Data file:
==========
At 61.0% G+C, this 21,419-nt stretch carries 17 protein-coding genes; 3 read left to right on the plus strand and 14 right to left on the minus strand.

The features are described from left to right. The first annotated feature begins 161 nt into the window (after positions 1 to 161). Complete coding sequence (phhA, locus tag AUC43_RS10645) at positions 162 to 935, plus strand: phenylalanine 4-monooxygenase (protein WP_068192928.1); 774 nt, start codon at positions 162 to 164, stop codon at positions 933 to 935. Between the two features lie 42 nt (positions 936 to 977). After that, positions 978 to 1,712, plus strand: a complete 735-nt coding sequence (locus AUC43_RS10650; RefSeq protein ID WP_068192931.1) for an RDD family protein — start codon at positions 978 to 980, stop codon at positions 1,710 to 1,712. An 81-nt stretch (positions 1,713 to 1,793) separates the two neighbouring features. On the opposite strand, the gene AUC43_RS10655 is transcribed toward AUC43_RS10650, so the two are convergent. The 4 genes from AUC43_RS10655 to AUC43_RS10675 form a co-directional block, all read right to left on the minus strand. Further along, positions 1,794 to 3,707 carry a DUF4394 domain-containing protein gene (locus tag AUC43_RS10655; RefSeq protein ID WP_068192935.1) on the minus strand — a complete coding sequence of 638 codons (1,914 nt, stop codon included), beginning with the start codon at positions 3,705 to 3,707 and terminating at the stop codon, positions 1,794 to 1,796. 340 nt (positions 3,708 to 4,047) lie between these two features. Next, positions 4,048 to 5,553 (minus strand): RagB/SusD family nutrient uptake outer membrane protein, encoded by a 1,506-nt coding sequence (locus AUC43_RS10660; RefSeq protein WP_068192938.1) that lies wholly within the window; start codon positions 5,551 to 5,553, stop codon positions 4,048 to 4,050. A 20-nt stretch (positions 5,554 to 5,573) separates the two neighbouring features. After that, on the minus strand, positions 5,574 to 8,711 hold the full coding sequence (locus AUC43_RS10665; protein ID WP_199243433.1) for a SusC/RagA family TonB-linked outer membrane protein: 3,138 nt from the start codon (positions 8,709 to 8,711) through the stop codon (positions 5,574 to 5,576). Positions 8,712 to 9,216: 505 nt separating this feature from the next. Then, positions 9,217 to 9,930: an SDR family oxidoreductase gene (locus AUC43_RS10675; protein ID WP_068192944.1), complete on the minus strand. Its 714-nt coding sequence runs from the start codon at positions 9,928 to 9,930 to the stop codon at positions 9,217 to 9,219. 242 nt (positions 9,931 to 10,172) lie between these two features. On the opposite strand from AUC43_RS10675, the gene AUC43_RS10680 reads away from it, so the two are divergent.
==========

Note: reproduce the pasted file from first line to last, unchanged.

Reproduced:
At 61.0% G+C, this 21,419-nt stretch carries 17 protein-coding genes; 3 read left to right on the plus strand and 14 right to left on the minus strand.

The features are described from left to right. The first annotated feature begins 161 nt into the window (after positions 1 to 161). Complete coding sequence (phhA, locus tag AUC43_RS10645) at positions 162 to 935, plus strand: phenylalanine 4-monooxygenase (protein WP_068192928.1); 774 nt, start codon at positions 162 to 164, stop codon at positions 933 to 935. Between the two features lie 42 nt (positions 936 to 977). After that, positions 978 to 1,712, plus strand: a complete 735-nt coding sequence (locus AUC43_RS10650; RefSeq protein ID WP_068192931.1) for an RDD family protein — start codon at positions 978 to 980, stop codon at positions 1,710 to 1,712. An 81-nt stretch (positions 1,713 to 1,793) separates the two neighbouring features. On the opposite strand, the gene AUC43_RS10655 is transcribed toward AUC43_RS10650, so the two are convergent. The 4 genes from AUC43_RS10655 to AUC43_RS10675 form a co-directional block, all read right to left on the minus strand. Further along, positions 1,794 to 3,707 carry a DUF4394 domain-containing protein gene (locus tag AUC43_RS10655; RefSeq protein ID WP_068192935.1) on the minus strand — a complete coding sequence of 638 codons (1,914 nt, stop codon included), beginning with the start codon at positions 3,705 to 3,707 and terminating at the stop codon, positions 1,794 to 1,796. 340 nt (positions 3,708 to 4,047) lie between these two features. Next, positions 4,048 to 5,553 (minus strand): RagB/SusD family nutrient uptake outer membrane protein, encoded by a 1,506-nt coding sequence (locus AUC43_RS10660; RefSeq protein WP_068192938.1) that lies wholly within the window; start codon positions 5,551 to 5,553, stop codon positions 4,048 to 4,050. A 20-nt stretch (positions 5,554 to 5,573) separates the two neighbouring features. After that, on the minus strand, positions 5,574 to 8,711 hold the full coding sequence (locus AUC43_RS10665; protein ID WP_199243433.1) for a SusC/RagA family TonB-linked outer membrane protein: 3,138 nt from the start codon (positions 8,709 to 8,711) through the stop codon (positions 5,574 to 5,576). Positions 8,712 to 9,216: 505 nt separating this feature from the next. Then, positions 9,217 to 9,930: an SDR family oxidoreductase gene (locus AUC43_RS10675; protein ID WP_068192944.1), complete on the minus strand. Its 714-nt coding sequence runs from the start codon at positions 9,928 to 9,930 to the stop codon at positions 9,217 to 9,219. 242 nt (positions 9,931 to 10,172) lie between these two features. On the opposite strand from AUC43_RS10675, the gene AUC43_RS10680 reads away from it, so the two are divergent.